CORK City Councillors have voted to increase people's property tax payments by 7.5% next year.
This is the first time city councillors have voted to increase local property tax (LPT).
The increase was passed by a 22-7 majority of councillors.
Councillors had the option to increase or decrease the tax by 15%.
Councillors were issued with a report by Chief Executive of Cork City Council Ann Doherty prior to the meeting, in which she recommended a 15% increase on LPT.
"If an increase of +15% is not passed, Cork City Council will have a funding shortfall in the region of €3m which will have a significant impact on the delivery of services for 2021," she said.
Cork City Council invited written submissions from the public on the matter specifically covering the potential effects of varying the basic rate of the Local Property Tax on businesses, individuals and on local authority services.
No submissions were received.
Fianna Fáil, Fine Gael, Labour and Green Party councillors all voted in favour of an increase, whilst Sinn Féin and the Workers’ Party were against an increase.
Councillor Des Cahill (FG) said the LPT decision is "one of the most difficult decisions that faces councillors each and every year".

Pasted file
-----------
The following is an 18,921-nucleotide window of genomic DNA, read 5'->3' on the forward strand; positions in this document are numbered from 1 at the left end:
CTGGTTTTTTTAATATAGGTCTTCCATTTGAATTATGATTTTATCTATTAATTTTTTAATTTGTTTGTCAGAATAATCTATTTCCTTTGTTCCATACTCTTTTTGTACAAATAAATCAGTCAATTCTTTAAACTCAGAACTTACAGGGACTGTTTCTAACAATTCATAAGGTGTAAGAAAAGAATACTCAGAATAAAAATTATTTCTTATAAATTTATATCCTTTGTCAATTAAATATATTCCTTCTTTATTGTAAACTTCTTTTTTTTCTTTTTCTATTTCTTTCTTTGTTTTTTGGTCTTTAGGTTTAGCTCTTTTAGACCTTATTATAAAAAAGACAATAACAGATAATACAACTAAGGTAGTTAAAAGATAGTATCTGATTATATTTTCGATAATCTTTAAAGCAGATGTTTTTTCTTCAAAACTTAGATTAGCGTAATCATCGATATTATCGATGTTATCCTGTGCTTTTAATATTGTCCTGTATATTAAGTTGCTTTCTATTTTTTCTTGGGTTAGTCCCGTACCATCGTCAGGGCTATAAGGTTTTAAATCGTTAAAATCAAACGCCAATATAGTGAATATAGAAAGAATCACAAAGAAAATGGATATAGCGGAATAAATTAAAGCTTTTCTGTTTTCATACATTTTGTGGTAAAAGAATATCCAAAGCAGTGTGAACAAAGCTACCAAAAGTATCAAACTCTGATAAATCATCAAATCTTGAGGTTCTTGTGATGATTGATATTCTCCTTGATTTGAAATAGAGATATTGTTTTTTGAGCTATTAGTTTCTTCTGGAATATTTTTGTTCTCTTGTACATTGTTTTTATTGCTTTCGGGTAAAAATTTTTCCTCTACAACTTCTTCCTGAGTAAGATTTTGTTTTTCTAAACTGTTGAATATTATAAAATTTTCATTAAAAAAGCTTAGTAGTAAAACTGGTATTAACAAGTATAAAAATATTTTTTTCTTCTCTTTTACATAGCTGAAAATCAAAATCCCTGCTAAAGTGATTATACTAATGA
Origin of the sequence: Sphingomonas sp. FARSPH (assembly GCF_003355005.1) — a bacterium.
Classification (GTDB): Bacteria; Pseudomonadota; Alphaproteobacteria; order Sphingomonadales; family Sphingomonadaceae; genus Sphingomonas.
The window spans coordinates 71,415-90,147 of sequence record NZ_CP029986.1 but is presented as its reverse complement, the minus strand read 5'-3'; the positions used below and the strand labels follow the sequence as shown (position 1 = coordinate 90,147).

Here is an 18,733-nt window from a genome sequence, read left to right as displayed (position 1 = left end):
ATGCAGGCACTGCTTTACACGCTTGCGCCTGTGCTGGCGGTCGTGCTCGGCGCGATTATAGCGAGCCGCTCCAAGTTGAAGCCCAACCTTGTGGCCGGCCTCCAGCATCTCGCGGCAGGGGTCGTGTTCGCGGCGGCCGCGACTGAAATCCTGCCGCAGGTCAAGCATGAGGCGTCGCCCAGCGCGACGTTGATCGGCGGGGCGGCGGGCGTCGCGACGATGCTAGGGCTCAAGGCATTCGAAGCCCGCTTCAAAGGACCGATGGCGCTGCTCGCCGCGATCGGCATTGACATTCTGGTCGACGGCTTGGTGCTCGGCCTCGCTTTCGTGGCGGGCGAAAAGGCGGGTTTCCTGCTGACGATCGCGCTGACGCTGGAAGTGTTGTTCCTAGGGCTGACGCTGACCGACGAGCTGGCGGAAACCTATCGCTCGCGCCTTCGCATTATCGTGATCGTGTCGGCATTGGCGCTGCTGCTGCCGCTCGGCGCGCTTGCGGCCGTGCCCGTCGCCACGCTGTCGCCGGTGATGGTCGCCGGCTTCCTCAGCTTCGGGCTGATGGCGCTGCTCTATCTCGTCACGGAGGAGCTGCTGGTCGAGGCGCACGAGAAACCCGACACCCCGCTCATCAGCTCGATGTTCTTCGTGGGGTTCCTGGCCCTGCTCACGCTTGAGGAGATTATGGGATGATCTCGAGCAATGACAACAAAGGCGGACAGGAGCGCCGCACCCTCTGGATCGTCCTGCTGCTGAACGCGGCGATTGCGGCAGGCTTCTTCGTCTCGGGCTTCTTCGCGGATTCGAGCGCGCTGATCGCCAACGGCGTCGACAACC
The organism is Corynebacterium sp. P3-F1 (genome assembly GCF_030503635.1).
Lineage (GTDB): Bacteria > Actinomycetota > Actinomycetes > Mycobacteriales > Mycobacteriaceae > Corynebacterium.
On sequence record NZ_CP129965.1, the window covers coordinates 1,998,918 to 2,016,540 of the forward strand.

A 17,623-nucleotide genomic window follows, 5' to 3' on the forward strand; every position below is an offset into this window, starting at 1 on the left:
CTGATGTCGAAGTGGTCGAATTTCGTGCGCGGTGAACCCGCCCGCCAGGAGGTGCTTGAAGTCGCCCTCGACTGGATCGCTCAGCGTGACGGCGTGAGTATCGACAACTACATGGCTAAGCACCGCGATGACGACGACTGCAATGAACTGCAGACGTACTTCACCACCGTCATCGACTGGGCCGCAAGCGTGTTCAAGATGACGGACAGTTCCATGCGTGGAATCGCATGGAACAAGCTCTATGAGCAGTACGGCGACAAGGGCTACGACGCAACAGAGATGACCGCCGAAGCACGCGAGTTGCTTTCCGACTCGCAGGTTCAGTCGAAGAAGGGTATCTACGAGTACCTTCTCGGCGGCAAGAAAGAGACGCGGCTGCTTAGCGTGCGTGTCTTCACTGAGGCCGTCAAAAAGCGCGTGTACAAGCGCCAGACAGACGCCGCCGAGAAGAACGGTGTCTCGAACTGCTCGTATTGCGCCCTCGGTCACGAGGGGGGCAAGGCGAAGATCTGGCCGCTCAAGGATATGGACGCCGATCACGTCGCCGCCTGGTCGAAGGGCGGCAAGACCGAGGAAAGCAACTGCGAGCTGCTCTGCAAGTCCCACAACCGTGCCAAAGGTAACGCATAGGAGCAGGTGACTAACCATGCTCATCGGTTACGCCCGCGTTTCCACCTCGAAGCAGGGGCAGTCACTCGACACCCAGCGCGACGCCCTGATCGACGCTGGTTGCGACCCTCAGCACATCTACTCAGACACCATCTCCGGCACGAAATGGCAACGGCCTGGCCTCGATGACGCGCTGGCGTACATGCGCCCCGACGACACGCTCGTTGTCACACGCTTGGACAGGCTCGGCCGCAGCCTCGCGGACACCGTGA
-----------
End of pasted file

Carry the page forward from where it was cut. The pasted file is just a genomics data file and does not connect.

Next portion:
Councillor Sean Martin said Fianna Fáil would be supporting a "modest increase" to LPT.
"I can’t stand over no arts grants, no sports grants, no footpath renewal, no estate resurfacing – it’s just not on," he said.
Green Party councillor Colette Finn said the Greens were also in favour of increasing LPT.
"We think cuts to public services will disproportionality impact poorer families and therefore, even though homeowners will have to pay a little more, we think we will get more from the reduction in the cuts to services which otherwise would have to occur," she said.
Sinn Féin’s Mick Nugent said that although the party acknowledges that Cork City Council is in "dire straits" they would not support an increase to LPT, stating that "now is not the time".
Councillor Nugent, along with a number of other councillors called for support from central government to help plug a €4m hole in the city's finances caused by the pandemic.
Independent councillor Ken O’Flynn was also amongst the councillors who opposed an increase.
Following the increase, for properties up to €100,000 there will be an increased annual payment of €6.75 whilst at the top bracket, for properties valued up to €1m, homeowners will be paying €131.63 extra a year.